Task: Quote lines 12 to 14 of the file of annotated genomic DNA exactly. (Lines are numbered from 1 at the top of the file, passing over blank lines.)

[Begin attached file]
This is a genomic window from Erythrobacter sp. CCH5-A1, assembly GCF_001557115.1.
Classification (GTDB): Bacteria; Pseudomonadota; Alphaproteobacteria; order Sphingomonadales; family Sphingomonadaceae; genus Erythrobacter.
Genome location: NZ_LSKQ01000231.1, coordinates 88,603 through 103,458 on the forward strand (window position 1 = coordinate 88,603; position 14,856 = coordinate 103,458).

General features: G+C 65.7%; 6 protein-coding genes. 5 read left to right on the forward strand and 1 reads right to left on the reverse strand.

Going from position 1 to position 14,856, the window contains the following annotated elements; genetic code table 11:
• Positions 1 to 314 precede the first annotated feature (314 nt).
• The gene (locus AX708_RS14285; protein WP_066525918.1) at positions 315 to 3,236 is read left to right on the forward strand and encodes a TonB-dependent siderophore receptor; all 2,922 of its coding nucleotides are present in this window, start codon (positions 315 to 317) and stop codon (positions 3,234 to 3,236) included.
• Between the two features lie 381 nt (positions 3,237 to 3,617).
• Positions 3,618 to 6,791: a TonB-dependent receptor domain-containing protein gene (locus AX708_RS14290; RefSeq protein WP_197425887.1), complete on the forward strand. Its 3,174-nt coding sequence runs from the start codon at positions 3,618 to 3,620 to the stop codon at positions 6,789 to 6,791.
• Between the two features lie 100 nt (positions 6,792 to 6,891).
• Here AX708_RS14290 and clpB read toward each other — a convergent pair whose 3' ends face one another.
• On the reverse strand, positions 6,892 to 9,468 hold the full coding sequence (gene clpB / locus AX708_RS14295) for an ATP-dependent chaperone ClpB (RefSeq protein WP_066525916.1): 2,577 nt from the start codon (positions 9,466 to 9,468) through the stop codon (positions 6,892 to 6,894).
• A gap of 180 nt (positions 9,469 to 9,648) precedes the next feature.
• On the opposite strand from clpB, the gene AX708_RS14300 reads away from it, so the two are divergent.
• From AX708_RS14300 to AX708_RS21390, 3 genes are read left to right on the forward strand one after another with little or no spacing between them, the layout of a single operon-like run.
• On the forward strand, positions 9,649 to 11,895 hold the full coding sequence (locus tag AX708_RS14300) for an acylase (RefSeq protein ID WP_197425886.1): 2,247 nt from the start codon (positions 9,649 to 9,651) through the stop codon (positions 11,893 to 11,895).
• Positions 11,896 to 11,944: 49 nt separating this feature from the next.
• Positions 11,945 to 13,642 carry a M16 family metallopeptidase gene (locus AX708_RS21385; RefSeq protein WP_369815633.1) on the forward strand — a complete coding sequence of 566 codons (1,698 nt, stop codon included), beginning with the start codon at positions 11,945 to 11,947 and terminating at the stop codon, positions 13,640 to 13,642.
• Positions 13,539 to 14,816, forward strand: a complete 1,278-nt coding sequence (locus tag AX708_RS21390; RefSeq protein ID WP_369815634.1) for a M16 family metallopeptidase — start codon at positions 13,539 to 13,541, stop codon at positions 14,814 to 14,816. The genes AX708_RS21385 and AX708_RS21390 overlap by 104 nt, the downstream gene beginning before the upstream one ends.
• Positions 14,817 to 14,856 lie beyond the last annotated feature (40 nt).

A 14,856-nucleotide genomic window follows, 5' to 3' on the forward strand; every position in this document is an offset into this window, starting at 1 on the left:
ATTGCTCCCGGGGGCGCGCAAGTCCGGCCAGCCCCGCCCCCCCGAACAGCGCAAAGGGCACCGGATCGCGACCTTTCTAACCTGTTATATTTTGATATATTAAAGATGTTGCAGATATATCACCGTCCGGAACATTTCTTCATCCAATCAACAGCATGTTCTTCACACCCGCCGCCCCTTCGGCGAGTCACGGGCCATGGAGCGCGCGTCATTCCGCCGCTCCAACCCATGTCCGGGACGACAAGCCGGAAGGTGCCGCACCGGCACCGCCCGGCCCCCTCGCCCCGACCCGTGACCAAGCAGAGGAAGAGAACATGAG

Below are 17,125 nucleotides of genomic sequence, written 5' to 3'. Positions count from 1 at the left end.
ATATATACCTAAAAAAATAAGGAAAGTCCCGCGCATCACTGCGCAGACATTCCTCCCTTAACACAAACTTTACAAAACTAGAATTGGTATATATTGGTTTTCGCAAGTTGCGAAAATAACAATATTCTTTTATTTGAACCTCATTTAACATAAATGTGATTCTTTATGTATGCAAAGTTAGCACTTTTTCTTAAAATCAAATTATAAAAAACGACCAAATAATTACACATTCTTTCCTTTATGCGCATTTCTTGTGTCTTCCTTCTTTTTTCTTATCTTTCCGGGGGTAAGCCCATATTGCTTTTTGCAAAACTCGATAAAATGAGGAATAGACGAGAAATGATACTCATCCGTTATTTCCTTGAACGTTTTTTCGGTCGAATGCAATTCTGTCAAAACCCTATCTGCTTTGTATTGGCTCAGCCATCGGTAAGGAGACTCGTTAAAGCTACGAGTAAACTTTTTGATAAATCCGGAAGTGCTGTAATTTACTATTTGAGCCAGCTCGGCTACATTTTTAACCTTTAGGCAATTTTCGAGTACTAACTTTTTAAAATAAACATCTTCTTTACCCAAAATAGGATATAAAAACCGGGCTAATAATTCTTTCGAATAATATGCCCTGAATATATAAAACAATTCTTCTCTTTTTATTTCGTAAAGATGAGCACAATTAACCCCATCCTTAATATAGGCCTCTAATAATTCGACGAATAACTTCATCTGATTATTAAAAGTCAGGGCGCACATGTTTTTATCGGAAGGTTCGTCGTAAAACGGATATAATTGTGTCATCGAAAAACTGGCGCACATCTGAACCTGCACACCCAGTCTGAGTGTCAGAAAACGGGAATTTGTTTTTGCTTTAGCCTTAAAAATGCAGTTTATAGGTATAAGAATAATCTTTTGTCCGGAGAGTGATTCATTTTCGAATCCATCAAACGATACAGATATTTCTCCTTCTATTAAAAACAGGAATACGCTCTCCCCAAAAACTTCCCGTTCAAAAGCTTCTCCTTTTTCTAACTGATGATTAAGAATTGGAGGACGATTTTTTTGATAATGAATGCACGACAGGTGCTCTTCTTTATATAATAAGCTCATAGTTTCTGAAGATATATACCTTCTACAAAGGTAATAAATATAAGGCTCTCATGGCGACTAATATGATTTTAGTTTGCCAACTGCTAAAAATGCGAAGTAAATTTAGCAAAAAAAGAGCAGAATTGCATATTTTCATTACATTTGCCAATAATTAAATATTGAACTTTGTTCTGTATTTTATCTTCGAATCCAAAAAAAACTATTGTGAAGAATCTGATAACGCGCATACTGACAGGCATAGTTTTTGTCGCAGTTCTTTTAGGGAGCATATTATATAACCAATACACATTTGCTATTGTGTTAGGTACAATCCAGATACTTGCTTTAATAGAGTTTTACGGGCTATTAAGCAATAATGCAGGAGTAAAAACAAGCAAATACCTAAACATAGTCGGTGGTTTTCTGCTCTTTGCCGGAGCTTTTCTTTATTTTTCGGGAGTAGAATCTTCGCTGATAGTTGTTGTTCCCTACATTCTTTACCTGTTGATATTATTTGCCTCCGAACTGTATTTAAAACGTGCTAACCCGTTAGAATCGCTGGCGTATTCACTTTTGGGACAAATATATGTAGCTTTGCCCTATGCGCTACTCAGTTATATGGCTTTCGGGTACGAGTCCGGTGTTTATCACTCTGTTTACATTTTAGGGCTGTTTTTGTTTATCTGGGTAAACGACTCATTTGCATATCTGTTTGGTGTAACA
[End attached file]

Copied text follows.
• On the reverse strand, positions 6,892 to 9,468 hold the full coding sequence (gene clpB / locus AX708_RS14295) for an ATP-dependent chaperone ClpB (RefSeq protein WP_066525916.1): 2,577 nt from the start codon (positions 9,466 to 9,468) through the stop codon (positions 6,892 to 6,894).
• A gap of 180 nt (positions 9,469 to 9,648) precedes the next feature.
• On the opposite strand from clpB, the gene AX708_RS14300 reads away from it, so the two are divergent.